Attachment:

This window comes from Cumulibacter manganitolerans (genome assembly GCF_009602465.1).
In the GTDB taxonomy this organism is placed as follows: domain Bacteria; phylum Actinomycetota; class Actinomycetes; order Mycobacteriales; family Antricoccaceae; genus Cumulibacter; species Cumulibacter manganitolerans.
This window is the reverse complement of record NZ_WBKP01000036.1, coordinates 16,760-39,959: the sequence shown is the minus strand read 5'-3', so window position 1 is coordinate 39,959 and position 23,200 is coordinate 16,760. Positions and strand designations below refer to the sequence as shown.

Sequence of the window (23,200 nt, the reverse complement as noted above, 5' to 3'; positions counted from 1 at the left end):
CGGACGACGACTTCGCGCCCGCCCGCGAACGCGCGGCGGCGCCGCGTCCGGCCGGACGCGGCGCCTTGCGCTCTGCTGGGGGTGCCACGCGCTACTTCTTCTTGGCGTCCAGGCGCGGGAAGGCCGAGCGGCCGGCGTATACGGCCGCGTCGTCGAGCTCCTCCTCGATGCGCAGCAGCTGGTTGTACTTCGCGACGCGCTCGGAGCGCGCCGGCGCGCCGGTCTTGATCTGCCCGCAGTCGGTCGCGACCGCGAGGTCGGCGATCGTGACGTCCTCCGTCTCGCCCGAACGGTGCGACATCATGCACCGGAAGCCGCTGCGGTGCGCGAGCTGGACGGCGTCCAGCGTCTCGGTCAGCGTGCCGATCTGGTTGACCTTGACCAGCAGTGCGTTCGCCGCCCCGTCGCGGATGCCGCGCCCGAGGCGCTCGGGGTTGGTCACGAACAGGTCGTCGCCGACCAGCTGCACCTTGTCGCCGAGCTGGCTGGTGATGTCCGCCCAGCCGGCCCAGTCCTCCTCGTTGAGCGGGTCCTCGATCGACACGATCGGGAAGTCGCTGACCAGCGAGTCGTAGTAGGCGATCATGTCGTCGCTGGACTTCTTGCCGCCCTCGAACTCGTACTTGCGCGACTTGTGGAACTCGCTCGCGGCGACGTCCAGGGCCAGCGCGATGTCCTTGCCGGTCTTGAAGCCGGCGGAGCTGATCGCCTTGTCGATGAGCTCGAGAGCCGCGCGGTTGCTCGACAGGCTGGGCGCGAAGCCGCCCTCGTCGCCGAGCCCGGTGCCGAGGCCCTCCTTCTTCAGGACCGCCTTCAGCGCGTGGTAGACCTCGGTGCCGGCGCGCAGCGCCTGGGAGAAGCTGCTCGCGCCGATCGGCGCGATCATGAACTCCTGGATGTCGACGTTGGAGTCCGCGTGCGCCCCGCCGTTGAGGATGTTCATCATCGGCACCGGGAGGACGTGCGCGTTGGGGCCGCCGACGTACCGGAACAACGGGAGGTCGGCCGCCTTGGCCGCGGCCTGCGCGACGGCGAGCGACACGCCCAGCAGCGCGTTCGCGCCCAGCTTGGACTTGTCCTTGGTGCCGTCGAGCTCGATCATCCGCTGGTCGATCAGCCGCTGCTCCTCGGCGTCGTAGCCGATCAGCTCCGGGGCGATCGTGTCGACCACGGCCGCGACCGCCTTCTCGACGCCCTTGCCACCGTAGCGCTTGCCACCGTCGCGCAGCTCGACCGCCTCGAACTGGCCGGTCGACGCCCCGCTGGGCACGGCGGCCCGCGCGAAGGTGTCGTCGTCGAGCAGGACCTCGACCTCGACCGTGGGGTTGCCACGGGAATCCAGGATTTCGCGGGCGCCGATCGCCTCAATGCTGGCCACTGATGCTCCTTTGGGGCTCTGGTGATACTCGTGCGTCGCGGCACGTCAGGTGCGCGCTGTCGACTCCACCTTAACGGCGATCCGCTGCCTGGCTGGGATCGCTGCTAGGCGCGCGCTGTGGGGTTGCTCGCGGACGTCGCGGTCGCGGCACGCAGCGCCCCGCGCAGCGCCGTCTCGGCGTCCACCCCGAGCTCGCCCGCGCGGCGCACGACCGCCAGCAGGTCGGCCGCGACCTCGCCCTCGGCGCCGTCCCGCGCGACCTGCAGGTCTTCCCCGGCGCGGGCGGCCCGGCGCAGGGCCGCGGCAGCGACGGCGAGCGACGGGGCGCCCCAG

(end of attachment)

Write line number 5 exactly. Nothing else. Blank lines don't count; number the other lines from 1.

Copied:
CGGACGACGACTTCGCGCCCGCCCGCGAACGCGCGGCGGCGCCGCGTCCGGCCGGACGCGGCGCCTTGCGCTCTGCTGGGGGTGCCACGCGCTACTTCTTCTTGGCGTCCAGGCGCGGGAAGGCCGAGCGGCCGGCGTATACGGCCGCGTCGTCGAGCTCCTCCTCGATGCGCAGCAGCTGGTTGTACTTCGCGACGCGCTCGGAGCGCGCCGGCGCGCCGGTCTTGATCTGCCCGCAGTCGGTCGCGACCGCGAGGTCGGCGATCGTGACGTCCTCCGTCTCGCCCGAACGGTGCGACATCATGCACCGGAAGCCGCTGCGGTGCGCGAGCTGGACGGCGTCCAGCGTCTCGGTCAGCGTGCCGATCTGGTTGACCTTGACCAGCAGTGCGTTCGCCGCCCCGTCGCGGATGCCGCGCCCGAGGCGCTCGGGGTTGGTCACGAACAGGTCGTCGCCGACCAGCTGCACCTTGTCGCCGAGCTGGCTGGTGATGTCCGCCCAGCCGGCCCAGTCCTCCTCGTTGAGCGGGTCCTCGATCGACACGATCGGGAAGTCGCTGACCAGCGAGTCGTAGTAGGCGATCATGTCGTCGCTGGACTTCTTGCCGCCCTCGAACTCGTACTTGCGCGACTTGTGGAACTCGCTCGCGGCGACGTCCAGGGCCAGCGCGATGTCCTTGCCGGTCTTGAAGCCGGCGGAGCTGATCGCCTTGTCGATGAGCTCGAGAGCCGCGCGGTTGCTCGACAGGCTGGGCGCGAAGCCGCCCTCGTCGCCGAGCCCGGTGCCGAGGCCCTCCTTCTTCAGGACCGCCTTCAGCGCGTGGTAGACCTCGGTGCCGGCGCGCAGCGCCTGGGAGAAGCTGCTCGCGCCGATCGGCGCGATCATGAACTCCTGGATGTCGACGTTGGAGTCCGCGTGCGCCCCGCCGTTGAGGATGTTCATCATCGGCACCGGGAGGACGTGCGCGTTGGGGCCGCCGACGTACCGGAACAACGGGAGGTCGGCCGCCTTGGCCGCGGCCTGCGCGACGGCGAGCGACACGCCCAGCAGCGCGTTCGCGCCCAGCTTGGACTTGTCCTTGGTGCCGTCGAGCTCGATCATCCGCTGGTCGATCAGCCGCTGCTCCTCGGCGTCGTAGCCGATCAGCTCCGGGGCGATCGTGTCGACCACGGCCGCGACCGCCTTCTCGACGCCCTTGCCACCGTAGCGCTTGCCACCGTCGCGCAGCTCGACCGCCTCGAACTGGCCGGTCGACGCCCCGCTGGGCACGGCGGCCCGCGCGAAGGTGTCGTCGTCGAGCAGGACCTCGACCTCGACCGTGGGGTTGCCACGGGAATCCAGGATTTCGCGGGCGCCGATCGCCTCAATGCTGGCCACTGATGCTCCTTTGGGGCTCTGGTGATACTCGTGCGTCGCGGCACGTCAGGTGCGCGCTGTCGACTCCACCTTAACGGCGATCCGCTGCCTGGCTGGGATCGCTGCTAGGCGCGCGCTGTGGGGTTGCTCGCGGACGTCGCGGTCGCGGCACGCAGCGCCCCGCGCAGCGCCGTCTCGGCGTCCACCCCGAGCTCGCCCGCGCGGCGCACGACCGCCAGCAGGTCGGCCGCGACCTCGCCCTCGGCGCCGTCCCGCGCGACCTGCAGGTCTTCCCCGGCGCGGGCGGCCCGGCGCAGGGCCGCGGCAGCGACGGCGAGCGACGGGGCGCCCCAG